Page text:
What the heck is a merchant account and do I need a payment gateway?
Do you want to open an online store, but all the details and the jargon confuse the process? You are not alone. Getting a store up and running online is a daunting task, but let’s see if I can help with a couple of terms.
Merchant accounts and Payment gateways are two items that come up immediately. When I began my first eCommerce store, this was the first item on the agenda. I had to try and understand what these terms were and how to get them set up.
Let’s see if I can simplify the terms.
A merchant account is an agreement between your business and a company that processes credit card or bank payments of some type. The merchant account allows a seller to collect money from a buyer, usually by credit card. Every store you buy from using a credit card (swipe or insert) is using a merchant account to process the card. Many companies and even most banks offer this service. However, be aware that the fees may vary a lot from different companies.
Some of the possible fees charged:
- Monthly access fees
- Per transaction fees
- Percentage of transaction fees
- miscellaneous fees (add-ons for extra services)
The good news is some do not charge all these different fees making it simpler to make a choice.
A payment gateway is a method of connecting your online store to your merchant account. The gateway can be a plugin or a script to place somewhere on your website. It opens the “gate” for your customer’s credit card to securely pass from your site to your merchant account for processing.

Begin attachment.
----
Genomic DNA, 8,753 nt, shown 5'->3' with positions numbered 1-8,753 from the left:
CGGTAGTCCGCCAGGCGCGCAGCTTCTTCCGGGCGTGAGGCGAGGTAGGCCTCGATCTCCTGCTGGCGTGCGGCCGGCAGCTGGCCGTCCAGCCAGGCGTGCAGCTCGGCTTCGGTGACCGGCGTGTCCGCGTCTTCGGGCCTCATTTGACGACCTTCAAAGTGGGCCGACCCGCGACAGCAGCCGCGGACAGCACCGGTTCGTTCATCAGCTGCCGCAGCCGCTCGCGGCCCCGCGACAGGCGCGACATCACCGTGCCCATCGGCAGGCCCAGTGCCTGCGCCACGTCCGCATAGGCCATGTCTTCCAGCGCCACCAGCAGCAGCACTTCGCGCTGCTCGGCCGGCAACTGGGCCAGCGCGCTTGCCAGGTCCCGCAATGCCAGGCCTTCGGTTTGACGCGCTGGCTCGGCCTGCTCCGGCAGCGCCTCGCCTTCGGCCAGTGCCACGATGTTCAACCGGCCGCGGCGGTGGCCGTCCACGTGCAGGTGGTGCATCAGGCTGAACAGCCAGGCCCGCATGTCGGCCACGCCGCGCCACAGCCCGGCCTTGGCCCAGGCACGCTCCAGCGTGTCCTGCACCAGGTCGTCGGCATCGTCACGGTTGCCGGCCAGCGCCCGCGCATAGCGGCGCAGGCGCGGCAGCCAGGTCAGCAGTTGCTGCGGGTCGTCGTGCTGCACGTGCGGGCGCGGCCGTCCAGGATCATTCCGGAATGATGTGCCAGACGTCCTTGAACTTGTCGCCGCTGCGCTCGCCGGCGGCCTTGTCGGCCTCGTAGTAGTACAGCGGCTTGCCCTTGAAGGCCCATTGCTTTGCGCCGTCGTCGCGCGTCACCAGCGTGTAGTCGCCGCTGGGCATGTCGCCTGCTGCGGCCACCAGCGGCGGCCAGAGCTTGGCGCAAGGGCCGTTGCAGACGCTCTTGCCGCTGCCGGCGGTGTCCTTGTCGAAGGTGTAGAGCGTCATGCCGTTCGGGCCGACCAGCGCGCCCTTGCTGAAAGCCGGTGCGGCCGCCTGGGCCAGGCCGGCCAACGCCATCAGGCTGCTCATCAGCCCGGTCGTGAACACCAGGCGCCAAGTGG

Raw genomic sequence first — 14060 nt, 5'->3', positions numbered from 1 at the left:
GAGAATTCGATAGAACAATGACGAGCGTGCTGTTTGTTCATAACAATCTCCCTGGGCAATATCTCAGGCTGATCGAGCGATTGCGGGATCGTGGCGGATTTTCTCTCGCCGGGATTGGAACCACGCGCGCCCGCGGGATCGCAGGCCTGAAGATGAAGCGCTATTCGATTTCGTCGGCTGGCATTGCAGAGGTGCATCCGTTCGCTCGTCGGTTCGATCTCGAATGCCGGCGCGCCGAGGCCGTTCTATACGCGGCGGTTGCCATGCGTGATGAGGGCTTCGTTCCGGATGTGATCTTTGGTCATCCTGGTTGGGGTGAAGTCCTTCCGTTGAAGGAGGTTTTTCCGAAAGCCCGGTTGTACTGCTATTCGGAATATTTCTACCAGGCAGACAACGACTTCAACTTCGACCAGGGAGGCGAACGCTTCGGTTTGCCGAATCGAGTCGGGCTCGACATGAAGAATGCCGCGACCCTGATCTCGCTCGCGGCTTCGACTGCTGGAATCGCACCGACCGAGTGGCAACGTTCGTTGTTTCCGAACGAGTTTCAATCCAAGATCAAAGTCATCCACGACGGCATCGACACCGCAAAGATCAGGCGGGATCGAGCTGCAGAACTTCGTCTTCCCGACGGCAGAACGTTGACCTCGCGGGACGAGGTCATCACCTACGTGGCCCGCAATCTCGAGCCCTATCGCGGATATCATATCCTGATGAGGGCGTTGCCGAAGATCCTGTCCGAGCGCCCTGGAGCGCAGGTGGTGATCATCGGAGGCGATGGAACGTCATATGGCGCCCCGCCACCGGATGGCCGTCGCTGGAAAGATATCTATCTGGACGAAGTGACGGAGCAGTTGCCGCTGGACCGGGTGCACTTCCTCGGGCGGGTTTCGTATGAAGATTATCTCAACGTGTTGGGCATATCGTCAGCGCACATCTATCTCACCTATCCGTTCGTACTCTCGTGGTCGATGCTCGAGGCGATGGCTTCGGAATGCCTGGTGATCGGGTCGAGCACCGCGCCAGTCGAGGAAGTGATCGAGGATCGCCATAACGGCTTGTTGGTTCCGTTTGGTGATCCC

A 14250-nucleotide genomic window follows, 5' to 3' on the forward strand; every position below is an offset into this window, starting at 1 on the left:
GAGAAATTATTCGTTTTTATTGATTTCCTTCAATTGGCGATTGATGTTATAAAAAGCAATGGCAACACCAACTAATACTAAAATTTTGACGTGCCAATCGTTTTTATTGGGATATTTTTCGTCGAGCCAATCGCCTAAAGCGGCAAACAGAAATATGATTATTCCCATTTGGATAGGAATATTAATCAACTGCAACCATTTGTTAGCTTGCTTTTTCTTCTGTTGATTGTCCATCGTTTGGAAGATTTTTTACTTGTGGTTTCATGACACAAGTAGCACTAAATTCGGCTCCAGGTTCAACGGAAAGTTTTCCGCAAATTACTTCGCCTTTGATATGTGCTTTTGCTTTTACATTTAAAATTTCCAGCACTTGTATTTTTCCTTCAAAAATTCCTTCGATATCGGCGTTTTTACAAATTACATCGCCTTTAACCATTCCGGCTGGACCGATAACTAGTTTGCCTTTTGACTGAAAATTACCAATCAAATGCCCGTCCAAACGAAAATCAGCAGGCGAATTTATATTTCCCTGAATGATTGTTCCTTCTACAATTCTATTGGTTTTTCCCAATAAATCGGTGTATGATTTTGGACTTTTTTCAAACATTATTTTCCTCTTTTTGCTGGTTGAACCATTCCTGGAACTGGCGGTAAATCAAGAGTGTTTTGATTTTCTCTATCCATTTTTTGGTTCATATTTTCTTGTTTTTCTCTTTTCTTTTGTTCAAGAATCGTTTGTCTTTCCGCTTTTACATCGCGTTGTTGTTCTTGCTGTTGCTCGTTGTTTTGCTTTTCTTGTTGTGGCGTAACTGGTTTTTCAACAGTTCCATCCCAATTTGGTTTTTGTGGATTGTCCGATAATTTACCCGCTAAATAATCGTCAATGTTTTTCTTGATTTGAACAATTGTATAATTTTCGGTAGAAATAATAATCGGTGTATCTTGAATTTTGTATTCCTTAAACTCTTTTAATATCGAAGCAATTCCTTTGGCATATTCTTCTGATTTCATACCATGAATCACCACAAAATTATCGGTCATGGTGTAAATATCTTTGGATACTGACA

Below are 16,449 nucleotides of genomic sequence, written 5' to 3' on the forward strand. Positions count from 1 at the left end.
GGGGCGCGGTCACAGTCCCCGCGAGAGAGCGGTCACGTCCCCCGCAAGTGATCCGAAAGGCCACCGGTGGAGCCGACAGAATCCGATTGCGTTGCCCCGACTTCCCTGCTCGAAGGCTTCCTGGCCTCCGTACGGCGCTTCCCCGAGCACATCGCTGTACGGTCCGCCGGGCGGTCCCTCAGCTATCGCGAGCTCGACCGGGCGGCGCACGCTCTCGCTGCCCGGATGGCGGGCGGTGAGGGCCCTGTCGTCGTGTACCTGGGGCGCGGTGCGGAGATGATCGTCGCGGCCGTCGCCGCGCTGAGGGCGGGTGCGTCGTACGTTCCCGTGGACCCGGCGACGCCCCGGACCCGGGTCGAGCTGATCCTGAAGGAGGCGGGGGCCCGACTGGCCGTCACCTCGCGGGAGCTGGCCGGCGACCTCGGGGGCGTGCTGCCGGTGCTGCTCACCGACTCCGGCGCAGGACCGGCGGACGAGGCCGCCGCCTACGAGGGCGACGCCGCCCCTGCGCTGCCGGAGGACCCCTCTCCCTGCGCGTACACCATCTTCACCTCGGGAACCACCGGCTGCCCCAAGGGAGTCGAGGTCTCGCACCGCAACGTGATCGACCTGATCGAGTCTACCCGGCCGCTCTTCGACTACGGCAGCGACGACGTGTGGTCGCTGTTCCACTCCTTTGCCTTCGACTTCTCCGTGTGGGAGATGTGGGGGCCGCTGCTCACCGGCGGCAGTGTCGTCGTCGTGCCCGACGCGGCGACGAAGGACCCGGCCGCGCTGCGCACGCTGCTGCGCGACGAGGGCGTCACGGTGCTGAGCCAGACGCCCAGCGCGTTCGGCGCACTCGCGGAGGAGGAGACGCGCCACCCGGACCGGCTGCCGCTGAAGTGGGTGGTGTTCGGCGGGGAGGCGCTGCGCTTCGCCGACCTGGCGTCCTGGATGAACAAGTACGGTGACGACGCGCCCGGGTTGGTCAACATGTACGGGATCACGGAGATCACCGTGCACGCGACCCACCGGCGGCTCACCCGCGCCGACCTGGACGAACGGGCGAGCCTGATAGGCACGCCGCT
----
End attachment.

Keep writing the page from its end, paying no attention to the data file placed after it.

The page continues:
The plugin or script is usually provided by the merchant account company to allow you to use their services.
If the merchant account is with someone other than your bank, they will then send the money, minus the agreed-upon fees, to your bank in a day or two.
Some Back Story
I started working on my first online store in 2006, launching it in January of 2007. Few companies, other than banks, offered the ability for customers to pay online. I only recall one option at the time, Paypal. They offered several choices, and I chose the easiest, but maybe not the best at the time just starting.
Paypal was huge in the tech industry but was lesser known to the public in general. That first store sold B2C and therein lie the problem. Many consumers didn’t have Paypal accounts and didn’t understand they could pay with a credit card. And consumers were not yet as trusting to put their credit card number into a website.
Many months the fees were greater than the profit. A recipe for disaster.
My Current Choice – Stripe
I heard about Stripe not long after they launched and after researching as best I could, I changed my gateway and merchant account over to them. I’m still happy with that decision.
They do not charge a standard monthly fee, choosing only to charge 2.9% of the total + $.30 per transaction. Period.
You make a $10 sale on your website through Stripe. Your total fee from them is $.59. Sell $100 and your charge is $3.20. Simple math to keep it simple.
Other competitors are comparable to Stripe, so your current choices are plentiful. Choose wisely.
Then we need to discuss the requirement of SSL (secure socket layer) certificates. I know, more weird stuff to understand.